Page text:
Every Introvert Needs To Know About This Self-Care Practice

Photo: Lumina

When I tell people I’m taking time out for my "introvert hangover," I’m not joking. What you must know is that it doesn’t come with the splitting headache and dehydration of alcoholic hangovers. Instead, my introvert hangovers fill me with joy, and I regard them with utmost sanctity. Here’s why.

I'm now a confident introvert.

A manager once told me to express opinions about subjects I was clueless about, among other things that align closer to the extroverted personality. It pained me how I was expected to shoehorn myself into something I wasn’t wired for. Plus, it reinforced everything I’d been scolded for since childhood, from sitting back and observing to not liking large groups, parties, and crowded spaces.

But it’s one thing to choose not to do something; it’s another to beat yourself up for not doing it. Understanding that introverts are wired to savor meaningful intimate interactions and are recharged by spending time alone helped me forgive myself for my perceived inadequacies. By owning my wiring and loudly and proudly saying that I am nursing my introvert hangover, I'm so much more confident about who I am.

I have shed old inhibitions.

Coming out of my "introvert closet" has skyrocketed my personal growth. During my introvert hangovers, I reflect and integrate my lessons. There is a difference between being socially anxious and introversion. I chose to rise from the former—picking up the skills and shedding old stories that kept me stuck—so I can revel in the glories of being an introvert.

Now that I've accepted my true nature, my previous resentment toward extroverts has also been banished. Truth be told, I was envious of how easy things seem for them. Today, I get to appreciate them for who they are.

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I have committed to quality socializing.

Introverts aren’t hermits. Introverts grow, rejuvenate, and get inspiration from social connections. They just need to have high-quality interactions. Devoting time to my introvert hangovers means I commit to high-quality interactions, and who I give my energy to matters.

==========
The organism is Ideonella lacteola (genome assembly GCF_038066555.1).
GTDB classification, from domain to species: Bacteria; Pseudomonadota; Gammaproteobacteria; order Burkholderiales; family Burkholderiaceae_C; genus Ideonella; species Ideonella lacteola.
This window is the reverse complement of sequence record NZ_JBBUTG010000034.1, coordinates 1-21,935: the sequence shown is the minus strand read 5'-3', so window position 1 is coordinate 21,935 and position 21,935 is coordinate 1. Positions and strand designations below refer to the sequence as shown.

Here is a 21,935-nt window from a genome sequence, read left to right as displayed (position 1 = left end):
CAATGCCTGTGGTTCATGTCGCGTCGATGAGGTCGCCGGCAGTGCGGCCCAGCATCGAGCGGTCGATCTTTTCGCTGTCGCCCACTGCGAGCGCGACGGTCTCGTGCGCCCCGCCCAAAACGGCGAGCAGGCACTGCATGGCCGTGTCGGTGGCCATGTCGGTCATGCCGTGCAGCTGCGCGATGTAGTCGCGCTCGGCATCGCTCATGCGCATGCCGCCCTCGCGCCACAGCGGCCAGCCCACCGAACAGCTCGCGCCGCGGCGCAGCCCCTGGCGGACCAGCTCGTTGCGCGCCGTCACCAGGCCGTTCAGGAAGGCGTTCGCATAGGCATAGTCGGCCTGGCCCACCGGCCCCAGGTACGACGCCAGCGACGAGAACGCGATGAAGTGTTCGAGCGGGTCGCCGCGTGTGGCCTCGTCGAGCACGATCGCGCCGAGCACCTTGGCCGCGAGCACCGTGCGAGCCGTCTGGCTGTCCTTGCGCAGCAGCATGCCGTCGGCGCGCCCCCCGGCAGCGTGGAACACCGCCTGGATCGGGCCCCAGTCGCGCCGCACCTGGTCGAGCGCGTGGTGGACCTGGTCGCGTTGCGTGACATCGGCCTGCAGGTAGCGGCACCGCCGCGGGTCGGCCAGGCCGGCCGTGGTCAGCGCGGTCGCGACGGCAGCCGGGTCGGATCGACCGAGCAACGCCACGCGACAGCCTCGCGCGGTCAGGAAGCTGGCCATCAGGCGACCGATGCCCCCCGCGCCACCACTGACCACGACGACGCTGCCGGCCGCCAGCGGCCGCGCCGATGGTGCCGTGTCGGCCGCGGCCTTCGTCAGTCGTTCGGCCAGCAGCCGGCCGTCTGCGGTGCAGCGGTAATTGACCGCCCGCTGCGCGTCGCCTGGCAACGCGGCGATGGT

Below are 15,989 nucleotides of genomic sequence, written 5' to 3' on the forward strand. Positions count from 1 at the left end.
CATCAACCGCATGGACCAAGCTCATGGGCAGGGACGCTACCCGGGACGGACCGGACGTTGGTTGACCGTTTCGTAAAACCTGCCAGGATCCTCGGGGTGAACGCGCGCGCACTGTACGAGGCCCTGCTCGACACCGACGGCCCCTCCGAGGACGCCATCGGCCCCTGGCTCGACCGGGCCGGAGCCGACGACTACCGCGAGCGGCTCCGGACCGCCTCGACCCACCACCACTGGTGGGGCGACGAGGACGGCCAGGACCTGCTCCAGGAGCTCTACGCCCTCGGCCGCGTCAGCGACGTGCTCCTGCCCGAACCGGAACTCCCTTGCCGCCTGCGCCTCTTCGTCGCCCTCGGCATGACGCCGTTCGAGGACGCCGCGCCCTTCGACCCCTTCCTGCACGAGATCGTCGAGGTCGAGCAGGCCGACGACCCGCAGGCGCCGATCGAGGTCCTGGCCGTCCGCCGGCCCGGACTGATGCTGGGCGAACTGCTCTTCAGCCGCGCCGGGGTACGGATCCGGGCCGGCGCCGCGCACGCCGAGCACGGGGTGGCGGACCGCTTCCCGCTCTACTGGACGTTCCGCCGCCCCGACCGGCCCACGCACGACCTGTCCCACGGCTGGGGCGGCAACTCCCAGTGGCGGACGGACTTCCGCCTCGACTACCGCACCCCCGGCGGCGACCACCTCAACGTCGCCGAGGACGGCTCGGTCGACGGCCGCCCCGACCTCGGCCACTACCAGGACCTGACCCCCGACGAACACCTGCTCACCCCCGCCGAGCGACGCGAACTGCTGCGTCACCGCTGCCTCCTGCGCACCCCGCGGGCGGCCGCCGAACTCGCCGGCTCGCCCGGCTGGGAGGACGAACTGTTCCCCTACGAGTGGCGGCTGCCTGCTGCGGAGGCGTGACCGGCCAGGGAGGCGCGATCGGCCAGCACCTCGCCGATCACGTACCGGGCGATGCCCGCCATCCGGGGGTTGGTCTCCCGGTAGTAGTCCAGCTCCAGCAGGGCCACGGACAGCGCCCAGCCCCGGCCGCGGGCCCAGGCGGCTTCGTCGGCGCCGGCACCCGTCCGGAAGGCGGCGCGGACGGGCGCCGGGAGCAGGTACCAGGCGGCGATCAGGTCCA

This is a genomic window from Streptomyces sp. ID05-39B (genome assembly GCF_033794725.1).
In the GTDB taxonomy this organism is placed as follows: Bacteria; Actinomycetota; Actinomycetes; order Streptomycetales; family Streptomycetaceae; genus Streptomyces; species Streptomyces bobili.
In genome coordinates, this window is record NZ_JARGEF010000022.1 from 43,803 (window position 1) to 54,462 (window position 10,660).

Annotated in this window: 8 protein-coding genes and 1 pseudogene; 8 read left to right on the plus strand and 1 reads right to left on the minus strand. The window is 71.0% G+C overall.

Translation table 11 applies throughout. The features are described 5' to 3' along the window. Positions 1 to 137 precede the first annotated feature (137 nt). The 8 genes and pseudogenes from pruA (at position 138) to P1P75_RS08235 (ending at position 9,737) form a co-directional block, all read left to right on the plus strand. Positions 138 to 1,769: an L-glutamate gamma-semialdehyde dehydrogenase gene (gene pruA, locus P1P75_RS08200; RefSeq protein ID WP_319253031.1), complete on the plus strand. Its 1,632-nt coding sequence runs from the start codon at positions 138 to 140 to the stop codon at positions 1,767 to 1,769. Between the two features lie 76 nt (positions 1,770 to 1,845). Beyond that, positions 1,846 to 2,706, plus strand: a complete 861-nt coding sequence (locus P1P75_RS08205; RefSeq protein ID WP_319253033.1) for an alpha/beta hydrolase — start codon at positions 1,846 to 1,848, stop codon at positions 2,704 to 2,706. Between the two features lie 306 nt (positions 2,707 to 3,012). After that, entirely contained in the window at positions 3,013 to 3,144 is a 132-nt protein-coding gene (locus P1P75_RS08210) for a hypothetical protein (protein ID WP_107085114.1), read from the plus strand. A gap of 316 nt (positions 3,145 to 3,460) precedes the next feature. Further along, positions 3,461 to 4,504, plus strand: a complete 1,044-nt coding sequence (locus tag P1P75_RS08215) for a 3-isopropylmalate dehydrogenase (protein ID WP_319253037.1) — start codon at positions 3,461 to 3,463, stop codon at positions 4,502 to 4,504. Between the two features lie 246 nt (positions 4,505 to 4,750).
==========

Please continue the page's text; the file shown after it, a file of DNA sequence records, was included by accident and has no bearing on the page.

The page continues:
This means I often consider the people in my life and ask myself how healthy they are for me and how healthy our relationship is. It’s about curating a quality circle of insiders who have my back. I've also redefined my rules of socializing.

First, I no longer socialize like an extrovert—whether it’s on a personal level or business networking. This means one-on-one interactions or in small groups. Second, I enjoy connecting people, but if I’ve introduced two people, I’ve personally done so. To me, this matters in a world of irresponsible name-dropping and upholding my reputation. Third, I’ve also redefined "socialization" to include digital interactions, which is important because I am an expatriate with a global network. These days, socializing invigorates me, and then I look forward to my well-deserved introvert hangover.

I've learned to say no with grace.

Previously, I vacillated between not knowing how to say no and feeling bad for doing so. And there’s no better training ground than real life—as I tell my clients, "Doing is believing." Sometimes, our no's are more powerful than our yeses. Understanding that I need to be selective about my energy and time means I have ample practice learning how to say no, clarifying the energy behind my no's, and believing that I have permission to say no. In the meantime, I have fortified my boundaries and learned to get real with myself about the people who truly matter.